The rate of growth in residential property prices on the Atlantic Seaboard in Cape Town has dropped by nearly two-thirds over the past year to a fraction above 10% year-on-year. This is a significant cooling from the multi-year high of 27.2% in the fourth quarter of 2016. In five of the past eight quarters (2016 and 2017), average house price growth in the most expensive area of Cape Town, which stretches from Green Point to Hout Bay, has been above 20% year-on-year.
FNB household and property sector strategist John Loos writes, “It is possible that a slowing in the rate of foreigner buying of SA property last year, due we believe to a widespread negative sentiment towards South Africa at the time, could have had some negative impact on price growth in this sub-region, which is typically big on foreign owners and buyers. But again, we believe that 122.8% cumulative house price growth of the past five years has been key in leading to major affordability challenges, which ultimately must slow demand from both foreigners and locals alike.”
Since 2013, average house prices have more than doubled in the three areas of Cape Town, including two of the most expensive three: Atlantic Seaboard (123%), City Bowl (113%), City Eastern Suburbs (105%).
The February FNB Property Barometer for City of Cape Town House Price Indices highlights this “noticeable” slowing across these regions of the metro “against Table Mountain”, which Loos argues is a direct result of home affordability challenges here are contributing to a “natural” price growth slow down.
While house price growth in the Cape Town metro, as a whole, remains strong (up 10.8% year-on-year in Q4 2017) versus other metros in the country, as well as the national average, this was the sixth consecutive quarter of slowing.
The slowdown is not across the board, however. Three of the more affordable regions in the city – in the so-called ‘Northern Suburbs’ – are showing acceleration. Broadly, the trend still remains strongly upwards since the lows in 2009.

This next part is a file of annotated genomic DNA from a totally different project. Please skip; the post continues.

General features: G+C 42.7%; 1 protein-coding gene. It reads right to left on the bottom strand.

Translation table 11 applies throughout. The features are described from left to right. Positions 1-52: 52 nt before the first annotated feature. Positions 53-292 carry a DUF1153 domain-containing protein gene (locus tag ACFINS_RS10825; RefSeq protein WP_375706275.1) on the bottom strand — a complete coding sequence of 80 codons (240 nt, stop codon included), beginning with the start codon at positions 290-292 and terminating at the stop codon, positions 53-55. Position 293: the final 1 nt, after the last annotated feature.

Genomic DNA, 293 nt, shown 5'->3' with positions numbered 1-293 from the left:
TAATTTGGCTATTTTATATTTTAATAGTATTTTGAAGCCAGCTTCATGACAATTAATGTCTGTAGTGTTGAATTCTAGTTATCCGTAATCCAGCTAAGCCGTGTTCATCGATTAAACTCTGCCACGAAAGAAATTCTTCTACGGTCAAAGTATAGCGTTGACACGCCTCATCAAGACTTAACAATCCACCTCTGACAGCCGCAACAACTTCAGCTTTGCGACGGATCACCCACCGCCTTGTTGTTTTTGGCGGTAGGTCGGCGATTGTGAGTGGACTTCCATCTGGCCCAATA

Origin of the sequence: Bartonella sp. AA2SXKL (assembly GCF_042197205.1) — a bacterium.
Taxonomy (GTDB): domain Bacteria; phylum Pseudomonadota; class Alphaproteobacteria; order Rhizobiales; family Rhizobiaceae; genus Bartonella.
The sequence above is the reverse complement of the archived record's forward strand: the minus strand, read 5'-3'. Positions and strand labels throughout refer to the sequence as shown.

Even though there was a slowing in the strongest-performing of these regions in the fourth quarter, the Western Seaboard (Blouberg, Milnerton and Melkbosstrand), this was only a slight dip and growth remained robust at 13.9% year-on-year.
The broader Bellville area accelerated from 9.5% in Q4 of 2016 to 13.3% in the last quarter of last year, while the North Eastern Suburbs (Durbanville, Kraaifontein, Brackenfell) have gathered pace to 10% year-on-year in the fourth quarter.
Growth in the Cape Flats and Mitchells Plain/Eerste Rivier areas has been equally robust, with the latter actually jumping to 20.83% in Q4 2017, the highest level of growth across the metro’s sub-regions.
Loos doesn’t believe that the drought and possible further water shortages (a Day Zero scenario) have had a noticeable impact on house prices, yet.
“Going forward, however, should the drought conditions deteriorate further, at some point it is conceivable that they may become ‘recessionary’ for the Western Cape economy, should they reach a level where much industrial production needs to be scaled back and a lack of water hampers tourism and other economic sectors. A negative economic and employment impact should ultimately be a negative housing market impact. But we don’t believe that it has got to this level yet, and much will depend on this Winter’s rainfall.”
Hilton Tarrant works at immedia. He can still be contacted at firstname.lastname@example.org.